Experimental Treatment of Ears of Cattle
Tests with various chemical mixtures over a series of years had demonstrated that a mixture of pyridine and an adhesive, designated as stock 1029 (see page 4), gave outstanding results in killing the ear tick and in protecting animals from reinfestation, In two tests using 112 head of cattle the ears were treated with stock 1029 in April at which time there were on an average 7.2 ticks per animal. These cattle were examined 1 mouth later, at which time they had an average of 0.6 tick per animal. No additional treatments were made, but the cattle were examined each month for 4 months. At no time did the average number of ticks per animal exceed 0.72, and at the and of the 4 months the average was 0.5 tick per animal.
From 20 check animals kept in the same pastures the ticks were removed by means of an ear spoon and no treatment was made to the ears. At the beginning of the tests these animals had an average of 7.3 ticks per animal. One month later they showed an average of 6.6 tick's per animal. The ticks were again removed and at the end of a month the animals had an average of 8.0 ticks per animal. At the end of the tests the check animals had an average of 5.7 ticks per animal.
Combination Treatment of Ears and Salt Troughs
An experiment was oonduoted for the purpose of learning whether combination of the treatment to the ears of cattle and a treatmiat of the salt troughs would give better control than either treating alone.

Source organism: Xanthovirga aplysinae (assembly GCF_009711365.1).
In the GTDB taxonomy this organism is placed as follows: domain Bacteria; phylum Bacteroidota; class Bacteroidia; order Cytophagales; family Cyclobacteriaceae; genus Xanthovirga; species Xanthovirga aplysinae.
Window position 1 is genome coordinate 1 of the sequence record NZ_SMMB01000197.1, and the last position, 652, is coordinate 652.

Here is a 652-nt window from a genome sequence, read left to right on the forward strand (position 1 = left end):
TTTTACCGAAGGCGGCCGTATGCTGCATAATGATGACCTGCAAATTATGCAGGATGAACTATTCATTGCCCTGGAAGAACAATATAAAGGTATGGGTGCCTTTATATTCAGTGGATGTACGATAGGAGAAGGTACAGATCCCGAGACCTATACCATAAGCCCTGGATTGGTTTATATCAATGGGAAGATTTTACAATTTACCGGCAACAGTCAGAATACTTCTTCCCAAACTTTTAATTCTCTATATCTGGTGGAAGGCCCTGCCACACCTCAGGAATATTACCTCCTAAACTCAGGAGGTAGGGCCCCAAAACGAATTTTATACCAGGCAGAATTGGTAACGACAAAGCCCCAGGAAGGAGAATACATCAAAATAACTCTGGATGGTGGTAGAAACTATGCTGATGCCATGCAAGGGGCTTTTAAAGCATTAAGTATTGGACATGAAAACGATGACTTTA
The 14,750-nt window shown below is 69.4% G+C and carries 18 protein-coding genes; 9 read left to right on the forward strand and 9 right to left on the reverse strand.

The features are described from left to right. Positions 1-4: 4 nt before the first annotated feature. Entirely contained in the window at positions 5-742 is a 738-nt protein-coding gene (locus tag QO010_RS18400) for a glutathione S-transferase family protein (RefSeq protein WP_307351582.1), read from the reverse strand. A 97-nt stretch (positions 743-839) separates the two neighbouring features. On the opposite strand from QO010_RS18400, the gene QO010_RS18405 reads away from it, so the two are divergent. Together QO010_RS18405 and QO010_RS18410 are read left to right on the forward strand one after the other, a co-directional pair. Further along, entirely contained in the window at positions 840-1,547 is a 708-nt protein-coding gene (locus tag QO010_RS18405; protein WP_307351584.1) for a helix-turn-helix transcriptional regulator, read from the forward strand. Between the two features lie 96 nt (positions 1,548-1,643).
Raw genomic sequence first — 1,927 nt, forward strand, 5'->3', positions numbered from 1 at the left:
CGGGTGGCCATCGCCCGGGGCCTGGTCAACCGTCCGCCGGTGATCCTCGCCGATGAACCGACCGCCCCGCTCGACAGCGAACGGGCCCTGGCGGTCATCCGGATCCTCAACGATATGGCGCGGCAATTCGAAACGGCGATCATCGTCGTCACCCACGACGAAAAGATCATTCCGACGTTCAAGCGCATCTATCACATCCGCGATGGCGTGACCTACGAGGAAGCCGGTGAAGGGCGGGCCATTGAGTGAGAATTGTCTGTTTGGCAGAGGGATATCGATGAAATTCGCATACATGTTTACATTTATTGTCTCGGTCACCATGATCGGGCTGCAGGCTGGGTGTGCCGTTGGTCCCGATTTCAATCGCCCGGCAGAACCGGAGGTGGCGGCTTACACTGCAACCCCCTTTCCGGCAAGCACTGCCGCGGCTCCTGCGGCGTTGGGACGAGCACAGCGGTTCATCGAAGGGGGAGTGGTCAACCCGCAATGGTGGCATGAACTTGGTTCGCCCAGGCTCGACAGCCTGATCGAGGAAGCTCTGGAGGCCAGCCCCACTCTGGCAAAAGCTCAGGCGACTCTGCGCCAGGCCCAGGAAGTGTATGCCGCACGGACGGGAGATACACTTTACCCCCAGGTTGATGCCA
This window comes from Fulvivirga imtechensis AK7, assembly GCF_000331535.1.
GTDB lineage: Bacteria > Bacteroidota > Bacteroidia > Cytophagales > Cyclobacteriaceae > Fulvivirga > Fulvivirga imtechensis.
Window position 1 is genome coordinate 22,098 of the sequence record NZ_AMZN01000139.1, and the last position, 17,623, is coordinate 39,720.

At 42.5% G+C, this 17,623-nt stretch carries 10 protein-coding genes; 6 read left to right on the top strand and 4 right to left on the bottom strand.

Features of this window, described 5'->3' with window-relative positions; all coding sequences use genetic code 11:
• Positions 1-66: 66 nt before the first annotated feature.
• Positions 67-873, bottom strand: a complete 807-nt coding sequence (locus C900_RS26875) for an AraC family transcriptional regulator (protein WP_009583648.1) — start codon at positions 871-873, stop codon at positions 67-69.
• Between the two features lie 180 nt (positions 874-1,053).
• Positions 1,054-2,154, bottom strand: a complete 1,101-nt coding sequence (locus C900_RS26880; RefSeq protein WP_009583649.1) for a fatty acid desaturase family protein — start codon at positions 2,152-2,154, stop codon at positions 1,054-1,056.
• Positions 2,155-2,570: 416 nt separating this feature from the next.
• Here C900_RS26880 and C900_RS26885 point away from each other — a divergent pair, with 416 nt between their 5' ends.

Three pastures were selected for this work. In each pasture there were 42 head of cattle. The ears of the cattle in one pasture were treated with stock 1029, no treatment being made to the salt troughs* In another pasture the ticks were reoved from the oars of the cattle and the salt troughs were treated with a mixture of kerosene and used lubricating oil. In a third pasture the ears of the cattle were treated with stock 1029 and the salt troughs with the kerosenelubricating oil mixture. The results of this test are shown in table 1.
Table 1.- Comparative effectiveness of three types of treatments for the control of the ear tick
averagee -...er of Eticks p.r anf Treatment : May 26 June 30: July 28 Aug. 28 Sept. 22
Ears treated with stock 1029 5.3 0.6 0.72 0.72 0.52
Ticks removed from ears and
salt troughs treated with
kerosene-lubrioating oil 9.0 6.6 8.0 4.1 3,3
Ears treated with stock 1029
and troughs treated with
kerosene-lubricating oil 9.0 0.25 0.15 0.05 0.05
These data show that the combination treatment produced much better
results than either treatment used alone.
Pasture Clean-up Experiment
An experiment was begun in October 1944 to learn whether the ear tick population could be reduced or eliminated in a pasture where sheep, goats, and cattle are kept by treating the ears of the cattle with stock 1029 and spraying the salt trou&hs and areas under them with a mixture of equal parts of kerosene and used lubricating oil. A heavily infested pasture was selected for this test. Two hundred head of sheep, 20 goats, and 33 head of cattle were kept in the pasture throughout the test. The ears of the cattle were treated